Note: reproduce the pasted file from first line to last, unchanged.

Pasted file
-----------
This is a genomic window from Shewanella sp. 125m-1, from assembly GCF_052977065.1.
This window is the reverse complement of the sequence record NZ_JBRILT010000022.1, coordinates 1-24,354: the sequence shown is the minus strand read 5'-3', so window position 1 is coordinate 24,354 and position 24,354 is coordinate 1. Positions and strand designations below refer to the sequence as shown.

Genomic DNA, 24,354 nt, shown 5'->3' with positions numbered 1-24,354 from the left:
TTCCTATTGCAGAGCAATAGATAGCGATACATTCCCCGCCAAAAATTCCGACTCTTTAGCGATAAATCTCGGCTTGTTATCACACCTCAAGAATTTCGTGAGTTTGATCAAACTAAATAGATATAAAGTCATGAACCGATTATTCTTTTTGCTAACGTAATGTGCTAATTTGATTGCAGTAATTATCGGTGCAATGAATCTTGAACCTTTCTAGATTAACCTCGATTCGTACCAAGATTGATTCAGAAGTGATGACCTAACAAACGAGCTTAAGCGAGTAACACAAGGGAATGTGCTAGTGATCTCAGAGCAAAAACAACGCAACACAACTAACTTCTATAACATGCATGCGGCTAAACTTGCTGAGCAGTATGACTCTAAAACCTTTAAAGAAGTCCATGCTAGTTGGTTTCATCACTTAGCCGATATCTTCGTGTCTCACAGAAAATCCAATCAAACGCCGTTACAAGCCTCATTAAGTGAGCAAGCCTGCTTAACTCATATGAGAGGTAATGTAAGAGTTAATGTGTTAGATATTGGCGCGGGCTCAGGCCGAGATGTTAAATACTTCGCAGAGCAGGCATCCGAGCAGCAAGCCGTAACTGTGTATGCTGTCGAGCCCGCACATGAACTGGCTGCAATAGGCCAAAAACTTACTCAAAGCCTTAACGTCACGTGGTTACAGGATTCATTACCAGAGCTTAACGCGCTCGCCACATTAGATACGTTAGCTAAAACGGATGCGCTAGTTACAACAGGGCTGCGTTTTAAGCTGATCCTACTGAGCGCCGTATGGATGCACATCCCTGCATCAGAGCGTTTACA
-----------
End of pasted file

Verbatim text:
This is a genomic window from Shewanella sp. 125m-1, from assembly GCF_052977065.1.
This window is the reverse complement of the sequence record NZ_JBRILT010000022.1, coordinates 1-24,354: the sequence shown is the minus strand read 5'-3', so window position 1 is coordinate 24,354 and position 24,354 is coordinate 1. Positions and strand designations below refer to the sequence as shown.

Genomic DNA, 24,354 nt, shown 5'->3' with positions numbered 1-24,354 from the left:
TTCCTATTGCAGAGCAATAGATAGCGATACATTCCCCGCCAAAAATTCCGACTCTTTAGCGATAAATCTCGGCTTGTTATCACACCTCAAGAATTTCGTGAGTTTGATCAAACTAAATAGATATAAAGTCATGAACCGATTATTCTTTTTGCTAACGTAATGTGCTAATTTGATTGCAGTAATTATCGGTGCAATGAATCTTGAACCTTTCTAGATTAACCTCGATTCGTACCAAGATTGATTCAGAAGTGATGACCTAACAAACGAGCTTAAGCGAGTAACACAAGGGAATGTGCTAGTGATCTCAGAGCAAAAACAACGCAACACAACTAACTTCTATAACATGCATGCGGCTAAACTTGCTGAGCAGTATGACTCTAAAACCTTTAAAGAAGTCCATGCTAGTTGGTTTCATCACTTAGCCGATATCTTCGTGTCTCACAGAAAATCCAATCAAACGCCGTTACAAGCCTCATTAAGTGAGCAAGCCTGCTTAACTCATATGAGAGGTAATGTAAGAGTTAATGTGTTAGATATTGGCGCGGGCTCAGGCCGAGATGTTAAATACTTCGCAGAGCAGGCATCCGAGCAGCAAGCCGTAACTGTGTATGCTGTCGAGCCCGCACATGAACTGGCTGCAATAGGCCAAAAACTTACTCAAAGCCTTAACGTCACGTGGTTACAGGATTCATTACCAGAGCTTAACGCGCTCGCCACATTAGATACGTTAGCTAAAACGGATGCGCTAGTTACAACAGGGCTGCGTTTTAAGCTGATCCTACTGAGCGCCGTATGGATGCACATCCCTGCATCAGAGCGTTTACA